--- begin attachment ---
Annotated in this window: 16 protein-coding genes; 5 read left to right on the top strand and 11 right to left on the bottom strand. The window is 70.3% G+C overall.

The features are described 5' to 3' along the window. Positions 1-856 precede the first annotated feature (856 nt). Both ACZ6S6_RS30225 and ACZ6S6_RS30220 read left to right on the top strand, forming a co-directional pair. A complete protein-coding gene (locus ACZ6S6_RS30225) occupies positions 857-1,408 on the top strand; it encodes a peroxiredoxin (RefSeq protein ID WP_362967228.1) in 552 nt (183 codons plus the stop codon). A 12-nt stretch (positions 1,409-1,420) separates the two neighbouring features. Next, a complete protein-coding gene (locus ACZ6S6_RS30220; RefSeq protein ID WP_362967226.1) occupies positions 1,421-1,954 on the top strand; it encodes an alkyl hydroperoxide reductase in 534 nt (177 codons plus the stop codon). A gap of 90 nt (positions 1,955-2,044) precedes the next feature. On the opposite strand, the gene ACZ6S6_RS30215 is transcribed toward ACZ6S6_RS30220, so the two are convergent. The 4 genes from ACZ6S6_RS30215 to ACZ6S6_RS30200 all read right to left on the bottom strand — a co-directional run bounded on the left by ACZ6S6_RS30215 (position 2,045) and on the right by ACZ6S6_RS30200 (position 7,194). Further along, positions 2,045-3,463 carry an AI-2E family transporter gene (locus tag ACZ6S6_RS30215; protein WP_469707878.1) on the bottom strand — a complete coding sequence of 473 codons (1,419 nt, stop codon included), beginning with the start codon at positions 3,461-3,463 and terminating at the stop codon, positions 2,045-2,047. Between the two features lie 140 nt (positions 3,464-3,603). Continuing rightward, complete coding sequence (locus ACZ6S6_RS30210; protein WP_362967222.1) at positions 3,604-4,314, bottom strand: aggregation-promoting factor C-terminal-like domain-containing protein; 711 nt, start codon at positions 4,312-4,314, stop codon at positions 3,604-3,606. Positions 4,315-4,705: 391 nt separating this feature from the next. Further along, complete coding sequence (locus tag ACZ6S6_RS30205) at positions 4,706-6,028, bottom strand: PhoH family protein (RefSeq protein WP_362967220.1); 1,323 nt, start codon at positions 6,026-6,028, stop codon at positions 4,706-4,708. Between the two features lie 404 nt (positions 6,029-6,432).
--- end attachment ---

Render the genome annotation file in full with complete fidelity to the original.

Annotated in this window: 16 protein-coding genes; 5 read left to right on the top strand and 11 right to left on the bottom strand. The window is 70.3% G+C overall.

The features are described 5' to 3' along the window. Positions 1-856 precede the first annotated feature (856 nt). Both ACZ6S6_RS30225 and ACZ6S6_RS30220 read left to right on the top strand, forming a co-directional pair. A complete protein-coding gene (locus ACZ6S6_RS30225) occupies positions 857-1,408 on the top strand; it encodes a peroxiredoxin (RefSeq protein ID WP_362967228.1) in 552 nt (183 codons plus the stop codon). A 12-nt stretch (positions 1,409-1,420) separates the two neighbouring features. Next, a complete protein-coding gene (locus ACZ6S6_RS30220; RefSeq protein ID WP_362967226.1) occupies positions 1,421-1,954 on the top strand; it encodes an alkyl hydroperoxide reductase in 534 nt (177 codons plus the stop codon). A gap of 90 nt (positions 1,955-2,044) precedes the next feature. On the opposite strand, the gene ACZ6S6_RS30215 is transcribed toward ACZ6S6_RS30220, so the two are convergent. The 4 genes from ACZ6S6_RS30215 to ACZ6S6_RS30200 all read right to left on the bottom strand — a co-directional run bounded on the left by ACZ6S6_RS30215 (position 2,045) and on the right by ACZ6S6_RS30200 (position 7,194). Further along, positions 2,045-3,463 carry an AI-2E family transporter gene (locus tag ACZ6S6_RS30215; protein WP_469707878.1) on the bottom strand — a complete coding sequence of 473 codons (1,419 nt, stop codon included), beginning with the start codon at positions 3,461-3,463 and terminating at the stop codon, positions 2,045-2,047. Between the two features lie 140 nt (positions 3,464-3,603). Continuing rightward, complete coding sequence (locus ACZ6S6_RS30210; protein WP_362967222.1) at positions 3,604-4,314, bottom strand: aggregation-promoting factor C-terminal-like domain-containing protein; 711 nt, start codon at positions 4,312-4,314, stop codon at positions 3,604-3,606. Positions 4,315-4,705: 391 nt separating this feature from the next. Further along, complete coding sequence (locus tag ACZ6S6_RS30205) at positions 4,706-6,028, bottom strand: PhoH family protein (RefSeq protein WP_362967220.1); 1,323 nt, start codon at positions 6,026-6,028, stop codon at positions 4,706-4,708. Between the two features lie 404 nt (positions 6,029-6,432).